ESTELLE featuring KANYE WEST. American Boy If only rapper Kanye West went west this futuristic funk would be even stronger than it already is.
ROISIN MURPHY: You Know Me Better A big, breathy disco pounder from the electro disco diva and a chorus that’s not short on clout. More Madonna than Madonna.
ALI CAMPBELL AND BEVERLEY KNIGHT: Running Free Quick-paced reggae from the former UB40 frontman and soul diva Beverley Knight – but Bev doesn’t seem to get much of a look-in.
FRANK TURNER: Photosynthesis Folky Frank may sound a bit like a one-man band at first, but he’s making folk a tad cool which takes some doing.
FLO RIDA: Low Clap rap from the huge American whose correspondingly huge in America and a song probably as irritating as Umbrella, ella, ella, ella, but don’t tell him I said that.
THE MAYBES? Talk About You Hard-bitten, hard-driven pop that’s a sonic assault on the human psyche.
THE STORYS: Town Beyond The Trees One of those rarities – an album that gets better the more you listen to it. A west coast band mixing the country rock harmonies of The Eagles, Crosby Stills Nash and Young along with The Byrds. By west coast I mean they hail from Wales, but their brand of pleasantly rolling Americana should assure them of a warm welcome over there. The opening track, Long Hard Road, and the power ballad, Feeling Something, could be on their way to Hotel California. The wistfully tender You Couldn’t Make It Up is steeped in orchestral integrity and the lush Alone has Beatlesesque psychedelia so the Americans will probably love them even more – if that’s possible. As for the words – the title track is based on a true story about a guy on death row writing a letter to his unborn son. American again.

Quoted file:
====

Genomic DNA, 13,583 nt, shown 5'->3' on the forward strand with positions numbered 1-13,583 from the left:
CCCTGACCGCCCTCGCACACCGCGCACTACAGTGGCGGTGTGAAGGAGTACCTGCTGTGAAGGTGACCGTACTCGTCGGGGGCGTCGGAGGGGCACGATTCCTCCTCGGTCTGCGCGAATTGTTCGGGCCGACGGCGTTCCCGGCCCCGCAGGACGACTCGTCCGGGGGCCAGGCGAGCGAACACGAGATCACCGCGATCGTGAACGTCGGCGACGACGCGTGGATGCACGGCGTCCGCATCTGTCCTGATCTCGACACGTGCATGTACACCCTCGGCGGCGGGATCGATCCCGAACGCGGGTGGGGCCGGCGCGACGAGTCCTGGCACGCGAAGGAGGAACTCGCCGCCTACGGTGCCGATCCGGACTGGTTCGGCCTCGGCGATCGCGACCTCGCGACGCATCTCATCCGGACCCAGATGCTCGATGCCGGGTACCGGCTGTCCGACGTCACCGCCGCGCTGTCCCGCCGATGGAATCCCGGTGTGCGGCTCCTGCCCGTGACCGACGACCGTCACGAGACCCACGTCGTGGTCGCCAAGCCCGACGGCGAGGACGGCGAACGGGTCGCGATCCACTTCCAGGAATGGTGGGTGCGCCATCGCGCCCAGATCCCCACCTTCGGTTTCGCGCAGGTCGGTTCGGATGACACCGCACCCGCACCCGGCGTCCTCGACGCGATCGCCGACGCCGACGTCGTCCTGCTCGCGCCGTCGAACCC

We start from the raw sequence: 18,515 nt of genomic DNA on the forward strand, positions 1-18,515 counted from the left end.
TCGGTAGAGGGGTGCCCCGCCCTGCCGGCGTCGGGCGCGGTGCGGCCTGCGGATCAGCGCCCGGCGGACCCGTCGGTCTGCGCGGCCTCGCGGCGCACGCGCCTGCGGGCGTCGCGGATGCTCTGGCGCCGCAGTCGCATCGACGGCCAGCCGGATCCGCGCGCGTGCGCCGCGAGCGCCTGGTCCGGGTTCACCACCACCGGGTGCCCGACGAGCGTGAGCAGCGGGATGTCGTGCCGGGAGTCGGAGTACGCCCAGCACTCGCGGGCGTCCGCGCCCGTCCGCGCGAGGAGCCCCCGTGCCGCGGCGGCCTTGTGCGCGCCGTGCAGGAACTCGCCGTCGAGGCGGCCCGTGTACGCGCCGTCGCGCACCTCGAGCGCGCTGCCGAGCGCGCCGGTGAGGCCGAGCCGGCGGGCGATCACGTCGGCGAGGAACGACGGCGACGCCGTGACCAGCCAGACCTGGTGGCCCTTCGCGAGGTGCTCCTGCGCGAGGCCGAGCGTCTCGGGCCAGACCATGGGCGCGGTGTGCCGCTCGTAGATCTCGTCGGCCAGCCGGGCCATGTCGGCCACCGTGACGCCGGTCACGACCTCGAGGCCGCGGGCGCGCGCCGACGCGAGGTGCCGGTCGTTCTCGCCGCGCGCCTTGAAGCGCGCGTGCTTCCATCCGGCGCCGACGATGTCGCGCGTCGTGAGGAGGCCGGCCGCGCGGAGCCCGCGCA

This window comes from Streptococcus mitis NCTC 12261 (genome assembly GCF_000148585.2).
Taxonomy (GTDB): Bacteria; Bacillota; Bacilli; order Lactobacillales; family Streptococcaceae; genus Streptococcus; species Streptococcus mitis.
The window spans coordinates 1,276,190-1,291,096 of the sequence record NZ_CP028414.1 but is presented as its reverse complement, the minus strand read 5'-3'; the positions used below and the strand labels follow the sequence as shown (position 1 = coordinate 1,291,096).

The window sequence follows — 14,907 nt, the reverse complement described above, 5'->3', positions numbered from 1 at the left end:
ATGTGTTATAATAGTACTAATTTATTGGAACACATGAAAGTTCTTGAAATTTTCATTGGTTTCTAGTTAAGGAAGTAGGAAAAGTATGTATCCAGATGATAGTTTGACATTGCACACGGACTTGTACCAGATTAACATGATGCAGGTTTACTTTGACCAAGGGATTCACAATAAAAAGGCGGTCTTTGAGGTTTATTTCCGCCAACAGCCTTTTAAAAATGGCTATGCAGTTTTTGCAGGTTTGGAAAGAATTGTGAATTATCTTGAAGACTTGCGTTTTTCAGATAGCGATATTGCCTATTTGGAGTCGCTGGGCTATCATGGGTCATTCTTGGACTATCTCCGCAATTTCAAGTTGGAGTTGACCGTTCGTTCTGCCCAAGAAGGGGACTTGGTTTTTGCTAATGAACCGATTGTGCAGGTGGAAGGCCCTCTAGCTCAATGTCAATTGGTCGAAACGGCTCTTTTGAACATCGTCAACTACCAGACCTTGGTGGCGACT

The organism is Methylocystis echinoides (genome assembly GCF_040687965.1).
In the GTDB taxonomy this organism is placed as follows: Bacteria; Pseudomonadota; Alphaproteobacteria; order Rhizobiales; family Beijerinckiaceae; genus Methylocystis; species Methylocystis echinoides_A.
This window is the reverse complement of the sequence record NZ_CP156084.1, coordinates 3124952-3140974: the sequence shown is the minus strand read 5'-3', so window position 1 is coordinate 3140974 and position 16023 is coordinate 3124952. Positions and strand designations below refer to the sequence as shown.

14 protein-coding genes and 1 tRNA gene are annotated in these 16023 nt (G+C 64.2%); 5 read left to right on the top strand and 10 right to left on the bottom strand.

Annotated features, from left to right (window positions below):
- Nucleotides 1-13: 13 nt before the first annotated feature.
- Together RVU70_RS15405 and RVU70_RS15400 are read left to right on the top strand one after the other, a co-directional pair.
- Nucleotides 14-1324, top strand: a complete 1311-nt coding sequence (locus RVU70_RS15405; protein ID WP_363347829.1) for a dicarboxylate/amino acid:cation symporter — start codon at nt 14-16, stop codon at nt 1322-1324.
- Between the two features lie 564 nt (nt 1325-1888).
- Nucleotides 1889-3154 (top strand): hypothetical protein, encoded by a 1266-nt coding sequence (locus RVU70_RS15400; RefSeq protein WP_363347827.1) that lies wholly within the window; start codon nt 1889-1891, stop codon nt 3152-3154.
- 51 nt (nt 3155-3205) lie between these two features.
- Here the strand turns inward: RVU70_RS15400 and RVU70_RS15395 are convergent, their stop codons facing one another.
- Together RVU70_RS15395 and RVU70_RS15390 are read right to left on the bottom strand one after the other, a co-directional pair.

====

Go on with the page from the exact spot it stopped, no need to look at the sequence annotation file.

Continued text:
SUPERGRASS: Diamond Hoo Ha This is their sixth studio album that’s got punch and grit along with a bit of glitz and glam. A couple of the tracks go back to the Stranglers era punk sound while the hard and heavy Bad Blood is pure Iggy Pop. Oddly enough the standout track ends up being the surreal pop of The Return Of ... which is most unSupergrass. They’ve kept their enthusiasm, humour and inventiveness over their 14-year career. It has its moments here, but just not enough of them.
MYSTERY JETS: Twenty One Harmonic pop with a punk spirit, but there’s no real fist fight between the two genres, more handbags at 10 paces with the soft punk running away every time.